'Sense and Sensitivity' brings the law firm of Wolfram and Hart back to center stage, as the firmin order to facilitate the release of one of their clientsmanages a spell that brings everyone's emotions at the police precinct to the forefront. The episode was Minear's second effort for the show, although 'Somnambulist' would go into production later on.

'The way it worked,' he says, 'is that each new writer wrote an episode and put it in the 'bank' so that we could draw on it later when we knew that things were going to get tight. 'Sense and Sensitivity' was the first thing that I actually pitched to Joss, my idea being that I wanted to deal with sensitivity and cops, and cops who become so sensitive that they can't do their jobs. He thought that was a bitchin' idea. It was interesting because we sort of came at it from politically different points of view and what you end up getting is something far more interesting than what I had originally pitched. Instead of just super sensitive cops, you have people whose emotions are completely on the surface, so it goes from anger to sensitivity. They're just hyper-sensitive. The thing that was at the kernel of that idea was seeing Angel get sensitive. Just the idea of him feeling that Doyle and Cordelia judge him when he vampsmoments like thosewere the reason that the script was written. The thing that I love about that episodethere's a lot of things I don't love about itis the ending, which was totally Joss.'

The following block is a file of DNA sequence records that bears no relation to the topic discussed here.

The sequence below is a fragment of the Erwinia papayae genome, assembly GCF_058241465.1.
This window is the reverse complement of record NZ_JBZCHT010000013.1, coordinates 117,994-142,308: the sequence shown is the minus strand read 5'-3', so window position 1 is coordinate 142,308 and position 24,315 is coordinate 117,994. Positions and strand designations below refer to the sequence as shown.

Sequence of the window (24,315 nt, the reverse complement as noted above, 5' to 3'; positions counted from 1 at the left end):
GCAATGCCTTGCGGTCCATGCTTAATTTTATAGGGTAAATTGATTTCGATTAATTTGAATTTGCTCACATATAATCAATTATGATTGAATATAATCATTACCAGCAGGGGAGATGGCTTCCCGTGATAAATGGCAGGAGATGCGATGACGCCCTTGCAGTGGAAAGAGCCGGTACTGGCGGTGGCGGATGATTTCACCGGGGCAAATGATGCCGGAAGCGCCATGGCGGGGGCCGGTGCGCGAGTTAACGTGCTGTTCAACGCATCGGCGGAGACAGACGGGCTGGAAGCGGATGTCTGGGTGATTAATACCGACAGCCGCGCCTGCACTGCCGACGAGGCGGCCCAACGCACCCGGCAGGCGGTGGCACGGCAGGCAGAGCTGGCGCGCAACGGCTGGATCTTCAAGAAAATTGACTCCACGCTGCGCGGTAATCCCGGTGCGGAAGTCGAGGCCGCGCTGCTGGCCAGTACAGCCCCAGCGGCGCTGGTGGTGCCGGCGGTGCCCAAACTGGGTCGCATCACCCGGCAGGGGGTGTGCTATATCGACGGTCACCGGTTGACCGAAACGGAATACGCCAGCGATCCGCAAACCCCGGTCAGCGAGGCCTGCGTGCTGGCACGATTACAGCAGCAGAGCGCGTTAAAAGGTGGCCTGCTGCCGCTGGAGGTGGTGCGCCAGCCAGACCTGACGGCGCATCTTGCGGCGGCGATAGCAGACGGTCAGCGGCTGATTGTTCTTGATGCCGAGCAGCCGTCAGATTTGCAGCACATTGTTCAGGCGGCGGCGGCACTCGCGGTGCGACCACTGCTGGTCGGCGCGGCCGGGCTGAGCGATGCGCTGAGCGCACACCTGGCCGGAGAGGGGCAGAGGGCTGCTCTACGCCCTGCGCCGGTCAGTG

Minear is referring to a final moment between Kate and her father. Earlier in the episode, at a so-called 'police bar', Kate announces to anyone who will listen that she has spent her whole life wanting her father to accept her for who she is and simply love her as his daughter. Just before the show ends the two come together at her apartment.

'Joss' idea,' says Minear, 'was that the father comes in and hasn't changed as a result of what happened. Nothing has changed. I think that really worked for the fans, too. The way I wrote it was that he would walk up and there would be this big TV ending where they hug, and instead he just says, 'Don't ever mention it again,' and he turns around and walks away. If it had gone the other way, I think the whole thing would have collapsed. That's really Joss knowing best.'

Minear's biggest complaint about the episode is the casting of mobster Little Tony. 'I think that the mobster guy could have been more dangerous,' he offers. 'We sort of went in a clichéd kind of way with it in terms of the casting. I thought the actor was very good, and I don't want to lay this at his feet, but I think it would have been more interesting if we had cast someone who was a super cold, super cool killer, instead of this SOPRANOS knock off thing that we did.'